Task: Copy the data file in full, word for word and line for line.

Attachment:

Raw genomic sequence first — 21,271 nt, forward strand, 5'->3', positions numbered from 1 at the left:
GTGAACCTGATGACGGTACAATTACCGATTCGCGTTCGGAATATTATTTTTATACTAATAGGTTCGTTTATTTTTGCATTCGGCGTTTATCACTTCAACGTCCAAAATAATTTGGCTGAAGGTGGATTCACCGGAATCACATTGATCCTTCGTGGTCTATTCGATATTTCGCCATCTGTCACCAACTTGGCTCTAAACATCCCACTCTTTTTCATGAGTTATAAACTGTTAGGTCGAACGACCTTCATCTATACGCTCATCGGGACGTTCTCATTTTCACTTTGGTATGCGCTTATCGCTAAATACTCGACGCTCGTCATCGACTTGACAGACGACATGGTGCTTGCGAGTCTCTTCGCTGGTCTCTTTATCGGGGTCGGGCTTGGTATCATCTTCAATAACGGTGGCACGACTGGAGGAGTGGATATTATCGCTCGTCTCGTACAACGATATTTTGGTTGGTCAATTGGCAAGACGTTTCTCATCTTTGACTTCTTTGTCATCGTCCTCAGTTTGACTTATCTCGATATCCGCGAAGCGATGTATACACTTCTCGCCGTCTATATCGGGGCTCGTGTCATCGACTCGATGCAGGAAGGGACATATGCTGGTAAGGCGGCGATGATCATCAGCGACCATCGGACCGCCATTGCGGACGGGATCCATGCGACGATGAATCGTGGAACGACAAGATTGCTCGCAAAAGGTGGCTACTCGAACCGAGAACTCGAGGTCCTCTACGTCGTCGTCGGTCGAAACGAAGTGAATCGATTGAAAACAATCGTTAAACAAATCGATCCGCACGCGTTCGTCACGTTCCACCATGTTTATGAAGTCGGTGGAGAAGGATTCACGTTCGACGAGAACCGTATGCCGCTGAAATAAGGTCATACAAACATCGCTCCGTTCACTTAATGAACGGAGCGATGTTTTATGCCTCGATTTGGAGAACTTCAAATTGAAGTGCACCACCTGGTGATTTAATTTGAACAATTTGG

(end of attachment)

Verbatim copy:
Raw genomic sequence first — 21,271 nt, forward strand, 5'->3', positions numbered from 1 at the left:
GTGAACCTGATGACGGTACAATTACCGATTCGCGTTCGGAATATTATTTTTATACTAATAGGTTCGTTTATTTTTGCATTCGGCGTTTATCACTTCAACGTCCAAAATAATTTGGCTGAAGGTGGATTCACCGGAATCACATTGATCCTTCGTGGTCTATTCGATATTTCGCCATCTGTCACCAACTTGGCTCTAAACATCCCACTCTTTTTCATGAGTTATAAACTGTTAGGTCGAACGACCTTCATCTATACGCTCATCGGGACGTTCTCATTTTCACTTTGGTATGCGCTTATCGCTAAATACTCGACGCTCGTCATCGACTTGACAGACGACATGGTGCTTGCGAGTCTCTTCGCTGGTCTCTTTATCGGGGTCGGGCTTGGTATCATCTTCAATAACGGTGGCACGACTGGAGGAGTGGATATTATCGCTCGTCTCGTACAACGATATTTTGGTTGGTCAATTGGCAAGACGTTTCTCATCTTTGACTTCTTTGTCATCGTCCTCAGTTTGACTTATCTCGATATCCGCGAAGCGATGTATACACTTCTCGCCGTCTATATCGGGGCTCGTGTCATCGACTCGATGCAGGAAGGGACATATGCTGGTAAGGCGGCGATGATCATCAGCGACCATCGGACCGCCATTGCGGACGGGATCCATGCGACGATGAATCGTGGAACGACAAGATTGCTCGCAAAAGGTGGCTACTCGAACCGAGAACTCGAGGTCCTCTACGTCGTCGTCGGTCGAAACGAAGTGAATCGATTGAAAACAATCGTTAAACAAATCGATCCGCACGCGTTCGTCACGTTCCACCATGTTTATGAAGTCGGTGGAGAAGGATTCACGTTCGACGAGAACCGTATGCCGCTGAAATAAGGTCATACAAACATCGCTCCGTTCACTTAATGAACGGAGCGATGTTTTATGCCTCGATTTGGAGAACTTCAAATTGAAGTGCACCACCTGGTGATTTAATTTGAACAATTTGG